Cabbage: What Is It Good For?


Cabbage is one sophisticated vegetable. It’s used in many traditional recipes throughout the world and is a powerful source of nutrients. As part of the Brassica family, cabbage provides some of the same benefits as broccoli and cauliflower — but at a much more affordable price.

If you’ve yet to get yourself acquainted with this lovely veggie we call cabbage, you might reconsider once you realize all it has to offer, such as:


Green, red, Savoy, and Chinese cabbage are all good sources of dietary fiber. One cup of chopped cabbage provides almost 10% of your daily value (%DV) of fiber—a key nutrient for overall health and regularity [1].


Cabbage is chock-full of antioxidants to help protect your body from free radical damage.* A one cup serving provides almost half your %DV of vitamin C, in addition to polyphenols and carotenoids in some varieties [2].


Brassica vegetables are recognized for their isothiocyanates, a.k.a. sulfur-based compounds that support overall good health.* By eating cabbage raw or lightly steamed, you can maximize the amount available in each serving.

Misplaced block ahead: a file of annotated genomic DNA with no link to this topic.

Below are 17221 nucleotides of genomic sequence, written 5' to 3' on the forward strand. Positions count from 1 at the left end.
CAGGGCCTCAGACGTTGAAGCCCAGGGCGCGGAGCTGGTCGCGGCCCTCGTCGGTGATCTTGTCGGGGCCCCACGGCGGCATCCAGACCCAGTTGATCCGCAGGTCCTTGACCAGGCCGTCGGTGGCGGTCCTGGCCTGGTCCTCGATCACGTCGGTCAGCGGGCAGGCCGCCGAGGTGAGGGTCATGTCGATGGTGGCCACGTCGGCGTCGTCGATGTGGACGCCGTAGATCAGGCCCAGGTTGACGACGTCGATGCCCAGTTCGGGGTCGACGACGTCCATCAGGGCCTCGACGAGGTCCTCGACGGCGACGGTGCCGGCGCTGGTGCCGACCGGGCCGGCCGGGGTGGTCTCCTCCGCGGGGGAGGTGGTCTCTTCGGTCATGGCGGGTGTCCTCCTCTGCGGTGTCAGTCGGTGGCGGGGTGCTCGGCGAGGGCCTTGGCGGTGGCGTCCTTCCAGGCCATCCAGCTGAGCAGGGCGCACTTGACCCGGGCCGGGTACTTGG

Digestive Health

When cabbage is fermented into sauerkraut the traditional way, it becomes a source of the probiotic bacteria Lactobacillus plantarum, a delicious way to support normal intestinal health and discourage the growth of unwanted microorganisms.* In addition to eating sauerkraut, choose from Natural Factors line of probiotic supplements for added gastrointestinal support.*

Recipe: Roasted Cabbage

Don’t limit your meals — cabbage can be used for more than slaws and soups! A simple way to turn these coarse greens into a “melt in your mouth” entrée is by roasting them.

  • Slice half a head of green or white cabbage into triangular wedges (about 1 inch thick)
  • Place wedges on a baking sheet, baste both sides with olive oil
  • Roast for 10 minutes at 425 degrees F
  • Flip wedges and continue roasting for 10 more minutes, or until soft and slightly singed at the edges
  • Season with fresh lemon juice, salt and pepper.
  • Sprinkle with chopped walnuts and devour!

roasted cabbage

*This statement has not been evaluated by the Food and Drug Administration. This product is not intended to diagnose, treat, cure or prevent any disease.


[1] USDA. “Basic Report: 11109, Cabbage Raw.” National Nutrient Database for Standard Reference Release 28. Web. 02 February 2016.

[2] USDA. “Basic Report: 11109, Cabbage Raw.” National Nutrient Database for Standard Reference Release 28. Web. 02 February 2016.